What’s more, it only took two weeks to show the best results, which were comparable to a prescription allergy medication. The big difference is that butterbur extract didn’t have the sleepy, sedative effect seen in the prescription drug.
 
Quercetin and Vitamin C
Quercetin and vitamin C are natural ingredients that may help during the allergy season, and are as close as your supermarket’s produce department.
 
Quercetin, a natural antioxidant from fruits, vegetables and other plants, may also be an allergy symptom fighter. Research has shown that quercetin inhibits mast cells from producing histamine.
 
Vitamin C has also shown promise in reducing inflammation of nasal passages, and slowing down or reducing the release of histamine as well.
 
If you eat a diet rich in fruits and vegetables (a good idea whether you not you have allergies), these two ingredients may provide extra allergy protection. Otherwise, a supplemental version with both quercetin and vitamin C, combined with standardized butterbur extract could be the natural “one-two punch” you need to get through the change of seasons naturally, and with a much less runny nose.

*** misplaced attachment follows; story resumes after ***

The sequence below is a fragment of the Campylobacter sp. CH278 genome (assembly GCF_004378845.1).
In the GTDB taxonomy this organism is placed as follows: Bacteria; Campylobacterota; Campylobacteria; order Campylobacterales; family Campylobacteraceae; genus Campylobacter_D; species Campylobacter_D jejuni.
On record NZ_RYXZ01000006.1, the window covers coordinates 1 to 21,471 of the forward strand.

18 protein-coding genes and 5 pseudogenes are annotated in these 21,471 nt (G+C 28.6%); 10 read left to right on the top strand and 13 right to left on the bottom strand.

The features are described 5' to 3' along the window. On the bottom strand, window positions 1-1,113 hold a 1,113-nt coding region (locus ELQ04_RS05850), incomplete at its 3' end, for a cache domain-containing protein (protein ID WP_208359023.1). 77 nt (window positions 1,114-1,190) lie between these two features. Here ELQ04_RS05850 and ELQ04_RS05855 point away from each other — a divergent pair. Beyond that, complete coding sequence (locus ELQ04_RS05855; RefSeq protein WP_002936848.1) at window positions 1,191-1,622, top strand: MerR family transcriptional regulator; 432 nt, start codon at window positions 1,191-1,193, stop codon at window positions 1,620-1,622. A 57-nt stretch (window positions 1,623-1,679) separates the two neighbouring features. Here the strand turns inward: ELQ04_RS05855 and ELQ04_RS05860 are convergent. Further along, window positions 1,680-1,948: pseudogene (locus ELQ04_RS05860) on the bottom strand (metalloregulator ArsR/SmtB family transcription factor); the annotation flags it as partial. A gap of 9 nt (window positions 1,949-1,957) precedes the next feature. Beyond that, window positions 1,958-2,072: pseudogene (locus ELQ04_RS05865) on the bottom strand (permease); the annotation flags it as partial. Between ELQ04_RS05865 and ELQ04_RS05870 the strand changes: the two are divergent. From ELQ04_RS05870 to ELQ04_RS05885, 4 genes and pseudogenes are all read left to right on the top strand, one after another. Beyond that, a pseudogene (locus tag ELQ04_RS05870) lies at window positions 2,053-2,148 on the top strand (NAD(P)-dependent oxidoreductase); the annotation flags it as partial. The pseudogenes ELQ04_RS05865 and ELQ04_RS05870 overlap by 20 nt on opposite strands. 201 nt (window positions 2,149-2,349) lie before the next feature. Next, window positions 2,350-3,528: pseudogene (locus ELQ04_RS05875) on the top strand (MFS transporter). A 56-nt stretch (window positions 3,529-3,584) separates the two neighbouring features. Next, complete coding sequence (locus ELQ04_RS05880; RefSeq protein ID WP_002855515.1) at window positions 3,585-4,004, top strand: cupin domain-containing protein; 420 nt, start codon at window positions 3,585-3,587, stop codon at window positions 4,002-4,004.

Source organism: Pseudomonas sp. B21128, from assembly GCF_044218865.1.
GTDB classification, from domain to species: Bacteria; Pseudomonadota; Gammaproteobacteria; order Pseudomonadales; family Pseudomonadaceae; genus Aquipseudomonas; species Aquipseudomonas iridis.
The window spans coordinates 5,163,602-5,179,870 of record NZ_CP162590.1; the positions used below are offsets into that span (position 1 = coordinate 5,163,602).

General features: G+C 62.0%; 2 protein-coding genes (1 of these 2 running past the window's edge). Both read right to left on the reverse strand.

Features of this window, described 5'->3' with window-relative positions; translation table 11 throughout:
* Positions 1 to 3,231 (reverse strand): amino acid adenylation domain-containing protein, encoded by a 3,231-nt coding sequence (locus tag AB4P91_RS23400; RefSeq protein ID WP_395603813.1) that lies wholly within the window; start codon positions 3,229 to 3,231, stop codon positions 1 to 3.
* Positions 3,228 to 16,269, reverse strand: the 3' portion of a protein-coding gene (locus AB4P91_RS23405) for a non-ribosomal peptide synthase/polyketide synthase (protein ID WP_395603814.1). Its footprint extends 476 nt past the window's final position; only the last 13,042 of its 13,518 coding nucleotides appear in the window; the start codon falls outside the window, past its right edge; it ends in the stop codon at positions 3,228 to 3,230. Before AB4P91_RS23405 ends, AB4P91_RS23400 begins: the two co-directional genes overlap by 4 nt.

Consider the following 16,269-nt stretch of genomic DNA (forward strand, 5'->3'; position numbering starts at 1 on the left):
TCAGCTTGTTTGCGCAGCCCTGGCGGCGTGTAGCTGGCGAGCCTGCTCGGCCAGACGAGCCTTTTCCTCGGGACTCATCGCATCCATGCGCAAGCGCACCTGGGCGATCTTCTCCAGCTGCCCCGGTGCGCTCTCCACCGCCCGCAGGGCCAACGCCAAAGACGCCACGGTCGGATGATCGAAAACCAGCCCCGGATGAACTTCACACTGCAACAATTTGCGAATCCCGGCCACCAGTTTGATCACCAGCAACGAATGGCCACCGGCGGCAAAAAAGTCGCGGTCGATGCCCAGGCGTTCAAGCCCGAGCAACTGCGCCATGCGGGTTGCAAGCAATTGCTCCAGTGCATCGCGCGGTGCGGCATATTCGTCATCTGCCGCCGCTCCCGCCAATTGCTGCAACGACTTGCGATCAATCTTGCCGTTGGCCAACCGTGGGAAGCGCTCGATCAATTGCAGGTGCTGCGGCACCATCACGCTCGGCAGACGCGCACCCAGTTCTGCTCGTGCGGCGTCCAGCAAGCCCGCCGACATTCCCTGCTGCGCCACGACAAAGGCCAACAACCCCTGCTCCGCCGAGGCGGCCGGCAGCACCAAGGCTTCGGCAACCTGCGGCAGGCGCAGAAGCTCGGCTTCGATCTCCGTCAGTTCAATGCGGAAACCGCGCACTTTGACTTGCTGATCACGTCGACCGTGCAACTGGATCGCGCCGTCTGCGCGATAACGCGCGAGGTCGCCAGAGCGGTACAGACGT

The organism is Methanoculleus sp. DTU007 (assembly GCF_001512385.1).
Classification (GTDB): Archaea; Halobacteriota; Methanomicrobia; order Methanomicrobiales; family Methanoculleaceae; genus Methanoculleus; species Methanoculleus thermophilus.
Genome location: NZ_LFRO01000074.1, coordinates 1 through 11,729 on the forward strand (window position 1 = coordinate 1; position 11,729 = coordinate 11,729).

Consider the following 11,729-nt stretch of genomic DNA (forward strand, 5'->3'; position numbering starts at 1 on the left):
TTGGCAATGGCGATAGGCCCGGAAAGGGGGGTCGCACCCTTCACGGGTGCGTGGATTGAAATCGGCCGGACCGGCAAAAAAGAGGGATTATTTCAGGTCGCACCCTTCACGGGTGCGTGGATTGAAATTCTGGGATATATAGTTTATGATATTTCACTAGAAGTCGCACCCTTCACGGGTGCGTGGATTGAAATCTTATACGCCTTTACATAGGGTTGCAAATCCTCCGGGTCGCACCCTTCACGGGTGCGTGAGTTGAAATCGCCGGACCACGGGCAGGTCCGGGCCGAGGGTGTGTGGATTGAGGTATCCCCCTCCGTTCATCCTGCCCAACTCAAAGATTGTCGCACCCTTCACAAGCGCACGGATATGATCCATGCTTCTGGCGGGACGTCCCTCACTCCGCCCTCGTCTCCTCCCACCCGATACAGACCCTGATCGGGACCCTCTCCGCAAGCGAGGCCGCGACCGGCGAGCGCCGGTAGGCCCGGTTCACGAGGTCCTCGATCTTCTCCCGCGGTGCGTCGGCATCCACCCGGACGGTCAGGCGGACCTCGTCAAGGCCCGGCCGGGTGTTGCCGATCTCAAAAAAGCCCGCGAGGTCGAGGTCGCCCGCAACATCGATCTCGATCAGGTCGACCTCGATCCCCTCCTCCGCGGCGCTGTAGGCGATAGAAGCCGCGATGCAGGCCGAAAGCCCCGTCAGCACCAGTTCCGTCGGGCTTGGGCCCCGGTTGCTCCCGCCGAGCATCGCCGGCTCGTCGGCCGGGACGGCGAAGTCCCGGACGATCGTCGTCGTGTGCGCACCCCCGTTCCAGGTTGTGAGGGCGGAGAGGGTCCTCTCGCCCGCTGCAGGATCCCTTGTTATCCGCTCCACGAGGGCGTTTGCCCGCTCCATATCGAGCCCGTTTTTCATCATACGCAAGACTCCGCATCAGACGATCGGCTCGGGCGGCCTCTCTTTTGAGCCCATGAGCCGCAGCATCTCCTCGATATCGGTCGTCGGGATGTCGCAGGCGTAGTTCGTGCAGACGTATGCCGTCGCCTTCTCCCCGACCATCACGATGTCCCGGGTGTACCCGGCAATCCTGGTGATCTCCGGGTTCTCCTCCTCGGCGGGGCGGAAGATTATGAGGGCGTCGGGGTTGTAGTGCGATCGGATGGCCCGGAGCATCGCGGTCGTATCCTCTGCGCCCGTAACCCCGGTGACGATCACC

Stinging Nettle–A Surprising Solution
It sounds like the last herb you’d want to tangle with during an allergy attack, but there is some evidence that stinging nettle (Urtica dioica) extract can provide sinusitis relief. Over half (of the participants in a double-blind study showed improvement in symptoms after 1 week of use.
 
Don’t be Brought Low by Allergies
Allergies can bring us down at the very moment want to be outside enjoying the best weather of the year. Over-the-counter medicines can certainly be a part of that solution, but they can also make fatigued and out of touch. Consider trying a natural approach instead, and stay awake to truly enjoy the days to their fullest.